On the other side of the coin, the Yankees allowed a run in the first inning last night for only the third time in 13 games this month. They’ve allowed a run in the first inning eleven times in 36 games this season, which ranks middle of the pack — 16th fewest in MLB and seventh fewest in the AL. Their 16 first inning runs allowed are the tenth fewest in baseball, so when they do allow the other team to score in the first, it’s usually just one run.

Between their first inning offensive dominance and their average first inning run prevention, the Yankees have the best first inning run differential in baseball at +20. The Orioles have the next best at +11. The Athletics and Pirates are the only other teams in double-digits. More often than not, the Yankees are getting off to a great start and playing from ahead. They’re forcing the other club to play catch-up right from the start.

Usually individual innings splits are pretty meaningless. No one says “this guy is a good fourth inning hitter.” That doesn’t exist. If anything, we’d look at performance the second and third time facing a pitcher. The individual innings mean very little. Now, that said, there’s a pretty obvious explanation for the Yankees’ first inning offensive excellence: Jacoby Ellsbury and Brett Gardner.

The first inning is the only inning in which Ellsbury and Gardner are guaranteed to bat. And not just bat either, they’re guaranteed to lead off. They aren’t coming up with two outs and the bases empty or something like that. They’re starting the inning and setting the table for everyone else. Ellsbury and Gardner have been dominant atop the lineup this year, total game-changers, and they’re always going to bat in the first inning.

The run prevention angle is a little different. As a whole, the Yankees have a league average rotation this year. The group has a 3.93 ERA (3.63 FIP) overall, a touch better than the 4.13 ERA (4.04 FIP) league average thanks mostly to Michael Pineda. Hitters have a 118 OPS+ the first time facing a Yankees starter this year, which applies to the first inning. The team’s average rotation is facing the other team’s best hitters (in theory) in the first inning, and the result is basically middle of the pack run prevention.

Last season the Yankees had -12 first inning run differential and the year before that it was a staggering -33 first inning run differential. The 2013-14 Yankees were constantly playing from behind, it seemed. This year’s squad is the exact opposite — they’re scoring in the first inning on the regular and taking the lead. They’re taking control of the game right from the start and that changes everything. Teams play a little differently when they’re behind. We see it every night.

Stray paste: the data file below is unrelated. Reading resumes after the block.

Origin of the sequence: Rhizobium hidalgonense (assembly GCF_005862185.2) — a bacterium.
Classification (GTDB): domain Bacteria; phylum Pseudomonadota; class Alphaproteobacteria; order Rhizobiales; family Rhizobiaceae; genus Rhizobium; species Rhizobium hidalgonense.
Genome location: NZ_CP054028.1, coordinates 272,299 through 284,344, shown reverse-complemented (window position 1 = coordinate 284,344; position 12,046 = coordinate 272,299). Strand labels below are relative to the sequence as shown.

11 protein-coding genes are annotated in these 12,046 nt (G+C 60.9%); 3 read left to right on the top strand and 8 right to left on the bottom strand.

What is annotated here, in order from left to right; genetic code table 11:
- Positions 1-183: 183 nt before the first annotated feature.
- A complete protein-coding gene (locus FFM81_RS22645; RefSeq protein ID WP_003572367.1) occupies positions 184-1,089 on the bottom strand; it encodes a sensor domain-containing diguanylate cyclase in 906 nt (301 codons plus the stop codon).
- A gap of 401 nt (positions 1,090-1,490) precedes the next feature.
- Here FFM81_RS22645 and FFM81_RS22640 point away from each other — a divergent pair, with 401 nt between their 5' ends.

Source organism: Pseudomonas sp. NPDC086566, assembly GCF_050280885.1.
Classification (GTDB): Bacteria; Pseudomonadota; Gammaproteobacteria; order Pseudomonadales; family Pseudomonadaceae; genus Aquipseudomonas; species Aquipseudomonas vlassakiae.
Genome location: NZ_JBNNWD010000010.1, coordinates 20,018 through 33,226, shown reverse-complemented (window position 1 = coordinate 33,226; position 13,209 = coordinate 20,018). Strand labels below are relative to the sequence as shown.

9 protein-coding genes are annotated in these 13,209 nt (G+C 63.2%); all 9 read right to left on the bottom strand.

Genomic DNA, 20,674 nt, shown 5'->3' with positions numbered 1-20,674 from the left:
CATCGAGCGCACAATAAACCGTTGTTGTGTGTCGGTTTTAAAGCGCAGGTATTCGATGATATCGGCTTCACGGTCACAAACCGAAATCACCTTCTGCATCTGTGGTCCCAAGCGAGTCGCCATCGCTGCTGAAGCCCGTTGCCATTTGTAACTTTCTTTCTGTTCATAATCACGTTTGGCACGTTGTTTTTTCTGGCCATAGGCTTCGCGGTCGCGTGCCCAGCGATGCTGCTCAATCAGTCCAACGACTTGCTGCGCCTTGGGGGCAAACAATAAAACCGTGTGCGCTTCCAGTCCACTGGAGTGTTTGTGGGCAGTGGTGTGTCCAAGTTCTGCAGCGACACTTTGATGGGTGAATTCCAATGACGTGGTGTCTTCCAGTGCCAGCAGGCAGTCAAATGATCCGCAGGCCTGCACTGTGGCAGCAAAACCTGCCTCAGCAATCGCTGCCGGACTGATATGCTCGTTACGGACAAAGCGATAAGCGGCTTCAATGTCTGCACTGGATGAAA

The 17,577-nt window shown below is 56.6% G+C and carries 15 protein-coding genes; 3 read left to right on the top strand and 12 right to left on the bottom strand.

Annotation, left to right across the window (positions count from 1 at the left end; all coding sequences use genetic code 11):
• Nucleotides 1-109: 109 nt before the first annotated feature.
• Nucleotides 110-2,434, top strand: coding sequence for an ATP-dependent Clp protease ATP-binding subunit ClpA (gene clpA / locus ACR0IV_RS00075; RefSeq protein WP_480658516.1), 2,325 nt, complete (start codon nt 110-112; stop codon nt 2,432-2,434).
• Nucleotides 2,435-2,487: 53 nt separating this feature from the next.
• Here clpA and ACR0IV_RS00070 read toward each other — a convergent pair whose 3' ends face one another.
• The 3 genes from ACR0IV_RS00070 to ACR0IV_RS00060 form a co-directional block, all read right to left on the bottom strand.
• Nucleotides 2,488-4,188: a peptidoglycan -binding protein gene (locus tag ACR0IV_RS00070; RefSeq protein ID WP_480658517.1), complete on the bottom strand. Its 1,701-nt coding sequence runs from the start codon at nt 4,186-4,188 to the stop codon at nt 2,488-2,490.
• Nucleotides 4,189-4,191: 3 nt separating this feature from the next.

With Ellsbury and Gardner atop the lineup, I don’t think the Yankees’ first inning offensive success is any sort of fluke. If they’re not the best one-two lineup punch in baseball, they’re on the very short list. It’s either them or Kole Calhoun and Mike Trout in Anaheim. Either way, those two generate so much offense for the Yankees, and it starts right in the first inning. The pitching has been solid as a whole, not great but not terrible, but average pitching plus Ellsbury and Gardner equals a major first inning advantage for the Yankees, and it’s a big reason why they’re off to such a strong start in 2015.

Should we believe in Carlos Beltran’s breakout May?

Is Beltran's hot streak for real? (AP Photo/Seth Wenig)
Is Beltran’s hot streak for real? (AP Photo/Seth Wenig)

To say Carlos Beltran had a slow start to the season would be a massive understatement. There is no sugar-coating the fact that for the first month of 2015, Carlos Beltran looked every bit like a struggling 38-year-old veteran in decline. He was unable to catch up to fastballs, repeatedly chased breaking balls out of the zone and was essentially a near-automatic out almost every time he stepped to the plate.

His numbers in April were just plain ugly — 11-for-68 (.162), seven RBI, 21 strikeouts, five walks — which ranked him among the bottom-10 players in batting average, on-base percentage and OPS. According to weighted runs created — a statistic that attempts to quantify a player’s total offensive value — Beltran was 76 percent worse than the league average hitter, ranking 181st out of 186 qualifying players in the month.

He was a black hole in the Yankees lineup, and scouts around the league were calling for him to become a platoon/DH-type player, citing how slow and un-athletic he looked in the field and at the plate. Yet Joe Girardi kept running him out there nearly every day, insisting that he’d find his swing again.